When I asked Les Gilman about his ranch and what it means to him, he took a long pause before he answered.
“There is a verse in the Bible,” he said, “Therefore, since we are surrounded by such a great cloud of witnesses, let us throw off everything that hinders, and let us run with perseverance the race marked out for us.”
Les went on to explain why this verse popped into his head in the context of ranching and living.
“Because our predecessors toiled and labored not only for their present needs but also for what we currently have. They have left us a legacy and we stand in their presence with the responsibility to honor them by being good stewards today and planning for tomorrow.”
The past, the present, and the future are all very close at hand to the Gilmans. Les, his wife Donna, their son Charlie, and Charlie’s wife Kaycee, all sat down with me in early January to talk about their ranch in the Ruby Valley, their decision to place it in a conservation easement, and about the future of agricultural communities.
Les’ ancestors arrived in the Alder Gulch area shortly after the Gold Rush started in Virginia City in 1863. When I ask about their history there, Les jokes, “It’s too much to tell!”
The evidence of that extensive history is a 250-page book written by Les’s father, Lowell Gilman, containing the history, memories, and photos of their family and the mining and agricultural activities of the community surrounding Alder Gulch.
One of his great-grandfathers, Isaac Harvey Gilman, homesteaded in the area very early on, although they aren’t sure of the exact year. However, he registered the brand they still use today, IH, in 1873, the first year that brands could be registered in the Montana territory. Numerous other great-grandfathers and grandmothers homesteaded in the area as well. The core of the ranch they now own has been in the family since 1909.
Charlie is the sixth generation of Gilmans to ranch on the land and the move toward a conservation easement with The Montana Land Reliance (MLR) was a natural outgrowth of generations of Gilmans working to conserve and protect their heritage. The easement was finalized in 2016.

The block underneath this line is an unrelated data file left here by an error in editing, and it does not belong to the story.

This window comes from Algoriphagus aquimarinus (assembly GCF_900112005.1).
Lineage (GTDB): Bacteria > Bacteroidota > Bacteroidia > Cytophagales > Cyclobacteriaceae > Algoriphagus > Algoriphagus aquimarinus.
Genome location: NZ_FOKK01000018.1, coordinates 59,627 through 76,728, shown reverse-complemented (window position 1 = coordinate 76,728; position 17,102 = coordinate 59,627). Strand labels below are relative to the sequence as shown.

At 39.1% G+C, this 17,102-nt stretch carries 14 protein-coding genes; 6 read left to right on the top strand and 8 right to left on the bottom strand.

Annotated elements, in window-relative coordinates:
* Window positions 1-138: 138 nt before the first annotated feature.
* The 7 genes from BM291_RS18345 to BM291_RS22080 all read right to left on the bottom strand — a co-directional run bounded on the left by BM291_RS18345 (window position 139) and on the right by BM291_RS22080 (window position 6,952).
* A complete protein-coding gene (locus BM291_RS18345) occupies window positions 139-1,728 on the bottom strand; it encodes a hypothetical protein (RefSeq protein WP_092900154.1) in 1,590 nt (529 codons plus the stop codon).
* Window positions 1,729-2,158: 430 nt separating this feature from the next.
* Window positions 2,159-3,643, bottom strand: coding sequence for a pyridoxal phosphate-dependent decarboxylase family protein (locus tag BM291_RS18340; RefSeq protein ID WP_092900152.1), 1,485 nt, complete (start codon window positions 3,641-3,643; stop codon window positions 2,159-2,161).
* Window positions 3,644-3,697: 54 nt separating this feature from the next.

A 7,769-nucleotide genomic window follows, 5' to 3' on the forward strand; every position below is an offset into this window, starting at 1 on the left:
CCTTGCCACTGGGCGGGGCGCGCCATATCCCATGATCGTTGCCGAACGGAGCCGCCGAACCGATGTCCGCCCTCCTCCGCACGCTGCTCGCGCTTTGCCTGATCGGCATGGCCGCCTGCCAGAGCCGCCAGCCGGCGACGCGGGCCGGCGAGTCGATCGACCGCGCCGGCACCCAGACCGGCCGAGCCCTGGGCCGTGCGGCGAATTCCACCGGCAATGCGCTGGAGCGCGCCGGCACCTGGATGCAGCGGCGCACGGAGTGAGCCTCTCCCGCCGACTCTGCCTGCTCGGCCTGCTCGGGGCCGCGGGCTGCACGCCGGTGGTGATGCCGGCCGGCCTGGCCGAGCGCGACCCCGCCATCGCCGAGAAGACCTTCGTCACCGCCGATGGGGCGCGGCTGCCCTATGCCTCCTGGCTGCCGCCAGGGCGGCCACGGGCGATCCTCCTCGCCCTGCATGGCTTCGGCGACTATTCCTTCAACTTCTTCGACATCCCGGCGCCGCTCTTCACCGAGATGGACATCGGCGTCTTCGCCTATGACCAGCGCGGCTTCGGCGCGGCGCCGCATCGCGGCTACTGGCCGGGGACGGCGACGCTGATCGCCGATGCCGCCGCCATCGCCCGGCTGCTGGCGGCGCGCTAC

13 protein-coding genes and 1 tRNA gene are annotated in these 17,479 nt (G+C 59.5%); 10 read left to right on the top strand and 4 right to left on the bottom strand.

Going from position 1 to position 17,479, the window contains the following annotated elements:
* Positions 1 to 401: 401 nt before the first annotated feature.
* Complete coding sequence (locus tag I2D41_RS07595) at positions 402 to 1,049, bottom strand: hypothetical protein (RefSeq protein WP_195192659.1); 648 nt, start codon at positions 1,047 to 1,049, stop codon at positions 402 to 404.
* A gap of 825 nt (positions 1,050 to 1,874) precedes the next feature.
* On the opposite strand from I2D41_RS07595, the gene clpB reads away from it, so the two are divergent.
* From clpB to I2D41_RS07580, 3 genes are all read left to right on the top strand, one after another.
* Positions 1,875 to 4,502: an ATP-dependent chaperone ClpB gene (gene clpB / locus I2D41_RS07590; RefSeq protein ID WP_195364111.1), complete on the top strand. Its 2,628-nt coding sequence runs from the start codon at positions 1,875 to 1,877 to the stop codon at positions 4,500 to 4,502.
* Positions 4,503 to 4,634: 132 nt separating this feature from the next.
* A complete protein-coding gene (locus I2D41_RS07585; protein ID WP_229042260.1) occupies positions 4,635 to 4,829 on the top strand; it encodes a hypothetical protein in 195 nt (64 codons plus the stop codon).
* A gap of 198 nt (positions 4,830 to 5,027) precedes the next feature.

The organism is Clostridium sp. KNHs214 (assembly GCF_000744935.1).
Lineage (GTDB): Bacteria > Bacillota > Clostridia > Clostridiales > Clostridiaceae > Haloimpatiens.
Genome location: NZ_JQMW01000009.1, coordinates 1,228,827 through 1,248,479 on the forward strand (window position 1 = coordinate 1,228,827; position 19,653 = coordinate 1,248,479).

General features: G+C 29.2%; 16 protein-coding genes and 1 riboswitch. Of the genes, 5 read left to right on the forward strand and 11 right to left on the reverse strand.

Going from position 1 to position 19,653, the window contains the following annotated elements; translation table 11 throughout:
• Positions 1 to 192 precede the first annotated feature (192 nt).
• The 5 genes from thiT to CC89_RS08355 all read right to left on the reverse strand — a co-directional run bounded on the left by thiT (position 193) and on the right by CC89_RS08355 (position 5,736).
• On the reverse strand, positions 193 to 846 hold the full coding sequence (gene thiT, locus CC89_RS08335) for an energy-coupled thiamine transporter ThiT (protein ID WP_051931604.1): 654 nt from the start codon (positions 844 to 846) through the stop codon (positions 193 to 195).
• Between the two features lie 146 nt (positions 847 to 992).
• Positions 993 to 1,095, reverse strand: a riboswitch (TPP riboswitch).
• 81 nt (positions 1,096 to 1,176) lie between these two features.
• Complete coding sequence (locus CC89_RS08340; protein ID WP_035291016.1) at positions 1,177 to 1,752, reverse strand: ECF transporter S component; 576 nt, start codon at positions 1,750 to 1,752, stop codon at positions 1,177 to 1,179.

Over the last 40 years they had seen good productive agricultural land subdivided and parceled out and wanted to make sure that their ranch maintained its integrity as a working landscape. When Les was growing up, everyone that lived on a ranch was a rancher. If the ranch was sold, it was to another rancher. Things are different now.
“Our family has a philosophical desire to protect, to keep the land intact that we’ve had such a long history and connection to. We knew we never wanted to see this place broken up into chunks,” said Les.
“I always knew I wanted to stay here and ranch and I never wanted to see our place subdivided now or in the future. A conservation easement is a valuable tool to keep these good agricultural lands viable,” said Charlie.
Charlie and Kaycee have four children: Coleman (16), Molly (12), Quinn (9), and Max (8).
One of the things that stood out to me about the Gilmans was their focus on making sure that the ranch stays viable into the future by intentional planning and keeping the lines of communication open.
“We all sat down and put together a vision and mission statement for our ranch. We want our ranch to be profitable and enjoyable. We want our kids to be able to ranch here if they choose to. The people before me have always been forward thinking and I want to continue that,” said Charlie.
Kaycee, who also came from a ranching family near Sheridan, Montana, said it best when I asked what each of them love most about their life on the ranch.
“Every day is bring your child to work day.” The entire family laughs when she says this.
“Whether they like it or not,” Les chimes in to more laughter.
Donna also comes from an agricultural background and gets choked up when she remembers helping her dad on their farm and when she thinks about Charlie and Kaycee taking over the ranch.
“I’m so proud of these kids for all that they’ve done here and that they wanted to come back and ranch. It’s a tough go sometimes but they were willing to take it on. It gives me hope for our agricultural communities.”
At the end of the interview, we walk down the county road to find a pretty spot to take a picture. The January wind is whipping through the valley, the sky is bright blue, and the border collies are running out in front of us.
“You are here walking down the road or standing in a spot where very likely your great grandfather or grandfather was. It’s a solemn responsibility. Our role is to protect and preserve the legacy,” said Les. “The conservation easement makes a statement by the generations that create the easement. It is an irrefutable statement of intent that the property will not be divided up.”